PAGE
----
AFTER I've finished this, I'm heading straight to Asda.

I've got my heavy-duty bags for life. I've got my credit card.

I'll be making a beeline straight for the pasta aisle, then the tinned goods aisle, where I will sweep the contents of the shelves into my trolley.

Tinned fruit and vegetables will be top of the list to ward off scurvy when our fresh European supplies run out, and lentils for cheap and storable protein.

I'll be stocking up on some European plonk (most essential), olive oil, and anything frozen and foreign I can lay my hands on – but not too much, just in case the National Grid fails us.

When I get home, it'll go in the garage for 57 days, ready for March 29.

I don't have a shotgun to protect our Brexit stockpile, so I've found every Nerf gun in the house (and there are a lot of Nerf guns in our house) and they're fully loaded with their foam bullets, ready to fend off any intruders.

I'll get the kids to spend the weekend booby-trapping the garage, Home Alone-style, while I get the camping stove out and top up on Calor gas in preparation.

If things are looking really bleak, I'm planning on buying a Brexit evacuation kit. Honestly, they exist.

"Perfect in the event of an evacuation. A basic starter kit for living it rough," says the website.

Inside you will find a first aid kit, water purification tablets, a cooking set, mess tins, stove, fuel blocks, water bag, flint, fishing hooks, a thermal blanket and - this is the best bit - a chain saw.

I'm not really stockpiling. I'm nowhere near organised –or hysterical –enough to stockpile anything.

But this is a real question which needs answering. The Government and companies are stockpiling medicine and food in the event of a no-deal Brexit, which is looking almost a certainty. Police are ready for civil unrest.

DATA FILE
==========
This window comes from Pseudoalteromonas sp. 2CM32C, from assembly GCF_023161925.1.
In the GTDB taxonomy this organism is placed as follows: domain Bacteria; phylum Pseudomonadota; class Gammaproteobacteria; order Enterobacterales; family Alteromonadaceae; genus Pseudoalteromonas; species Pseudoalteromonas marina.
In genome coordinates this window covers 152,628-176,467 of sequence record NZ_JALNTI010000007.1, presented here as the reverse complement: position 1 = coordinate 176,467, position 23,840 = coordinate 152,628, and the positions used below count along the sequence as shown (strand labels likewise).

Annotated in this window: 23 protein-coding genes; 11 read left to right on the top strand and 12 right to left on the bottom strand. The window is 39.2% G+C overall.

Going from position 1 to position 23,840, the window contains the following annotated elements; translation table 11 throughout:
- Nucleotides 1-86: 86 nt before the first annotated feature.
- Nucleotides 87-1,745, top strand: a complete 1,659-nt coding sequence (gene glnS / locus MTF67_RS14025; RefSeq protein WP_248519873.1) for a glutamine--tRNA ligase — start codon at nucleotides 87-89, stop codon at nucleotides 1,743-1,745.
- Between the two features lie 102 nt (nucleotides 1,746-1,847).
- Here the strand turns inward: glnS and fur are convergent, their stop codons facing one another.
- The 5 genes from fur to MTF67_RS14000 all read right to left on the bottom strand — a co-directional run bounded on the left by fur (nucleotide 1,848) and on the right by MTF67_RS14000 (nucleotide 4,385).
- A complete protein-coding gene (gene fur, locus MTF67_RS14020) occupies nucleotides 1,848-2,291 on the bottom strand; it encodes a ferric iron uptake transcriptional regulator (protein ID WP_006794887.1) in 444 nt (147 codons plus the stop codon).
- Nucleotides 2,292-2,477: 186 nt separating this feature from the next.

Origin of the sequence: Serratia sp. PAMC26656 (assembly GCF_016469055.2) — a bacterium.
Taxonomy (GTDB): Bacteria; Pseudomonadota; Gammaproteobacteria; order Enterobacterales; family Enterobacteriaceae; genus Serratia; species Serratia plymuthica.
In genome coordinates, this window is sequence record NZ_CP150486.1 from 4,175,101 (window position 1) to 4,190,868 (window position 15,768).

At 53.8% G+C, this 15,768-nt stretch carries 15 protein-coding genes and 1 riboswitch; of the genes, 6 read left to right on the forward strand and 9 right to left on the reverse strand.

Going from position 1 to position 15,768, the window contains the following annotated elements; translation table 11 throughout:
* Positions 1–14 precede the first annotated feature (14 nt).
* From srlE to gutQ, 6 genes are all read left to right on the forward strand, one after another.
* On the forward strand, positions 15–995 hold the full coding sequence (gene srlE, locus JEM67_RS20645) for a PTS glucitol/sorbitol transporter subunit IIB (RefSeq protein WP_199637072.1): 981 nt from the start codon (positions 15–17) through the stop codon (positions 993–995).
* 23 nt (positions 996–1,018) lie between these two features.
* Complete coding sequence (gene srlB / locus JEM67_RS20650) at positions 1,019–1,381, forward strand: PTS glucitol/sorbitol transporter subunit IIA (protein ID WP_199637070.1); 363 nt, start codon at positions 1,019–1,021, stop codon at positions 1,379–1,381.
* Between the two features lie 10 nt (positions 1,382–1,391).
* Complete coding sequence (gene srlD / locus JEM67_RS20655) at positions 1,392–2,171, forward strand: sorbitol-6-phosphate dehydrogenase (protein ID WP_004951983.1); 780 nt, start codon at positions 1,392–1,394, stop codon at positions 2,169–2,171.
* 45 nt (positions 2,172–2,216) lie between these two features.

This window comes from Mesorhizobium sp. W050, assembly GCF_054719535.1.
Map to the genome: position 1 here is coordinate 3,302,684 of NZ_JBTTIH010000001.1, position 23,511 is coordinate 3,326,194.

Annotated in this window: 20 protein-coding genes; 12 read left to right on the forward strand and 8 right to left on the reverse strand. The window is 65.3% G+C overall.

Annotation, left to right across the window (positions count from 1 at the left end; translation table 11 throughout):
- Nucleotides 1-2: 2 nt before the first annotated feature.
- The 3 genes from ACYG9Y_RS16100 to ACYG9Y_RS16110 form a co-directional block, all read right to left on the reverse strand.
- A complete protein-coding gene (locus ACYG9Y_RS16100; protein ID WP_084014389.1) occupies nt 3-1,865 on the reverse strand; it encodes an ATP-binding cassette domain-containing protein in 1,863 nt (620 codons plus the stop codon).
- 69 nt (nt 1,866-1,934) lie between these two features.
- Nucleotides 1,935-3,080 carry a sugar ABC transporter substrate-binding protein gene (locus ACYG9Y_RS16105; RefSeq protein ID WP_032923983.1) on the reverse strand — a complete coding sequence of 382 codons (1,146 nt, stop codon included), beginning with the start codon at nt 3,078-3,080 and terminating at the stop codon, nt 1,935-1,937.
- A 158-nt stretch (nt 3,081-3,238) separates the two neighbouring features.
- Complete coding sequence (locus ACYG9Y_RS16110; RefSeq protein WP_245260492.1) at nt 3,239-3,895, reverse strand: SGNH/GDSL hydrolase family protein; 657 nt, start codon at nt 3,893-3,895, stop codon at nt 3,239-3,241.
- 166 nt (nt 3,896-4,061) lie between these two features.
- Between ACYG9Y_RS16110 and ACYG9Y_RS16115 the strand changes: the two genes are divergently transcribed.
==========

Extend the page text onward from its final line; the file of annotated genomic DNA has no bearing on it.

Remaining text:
Surely the Government should be advising is if we do need to stock up on a few extra tins of beans? Or will that cause shortages in itself?

The way some people are talking, we are facing the equivalent of the Zombie apocalypse. But what should we be concerned about?

The website lists almost every eventuality for a no-deal Brexit. It has a special section on it with advice for EU citizens living in the UK and UK citizens in the EU, passport rules, international driving permits, immigration, businesses, farmers and pesticide regulations – but not advice for the ordinary citizen.

I know these things are important and will have a knock-on effect on the rest of us, but I really could do with knowing whether I need to read a Ray Mears survival book and if I should buy a couple of extra packets of Uncle Ben's basmati rice in case my family are going to starve in April.

*My mum fell over and broke her wrist last week. She isn't allowed to drive, is 25 miles away and is struggling to cook. She called last night sounding even more cheesed off.

"What's happened?" I asked, concerned.

"I bought a bottle of wine to cheer myself up," she said. "And I can't get the bloody lid off."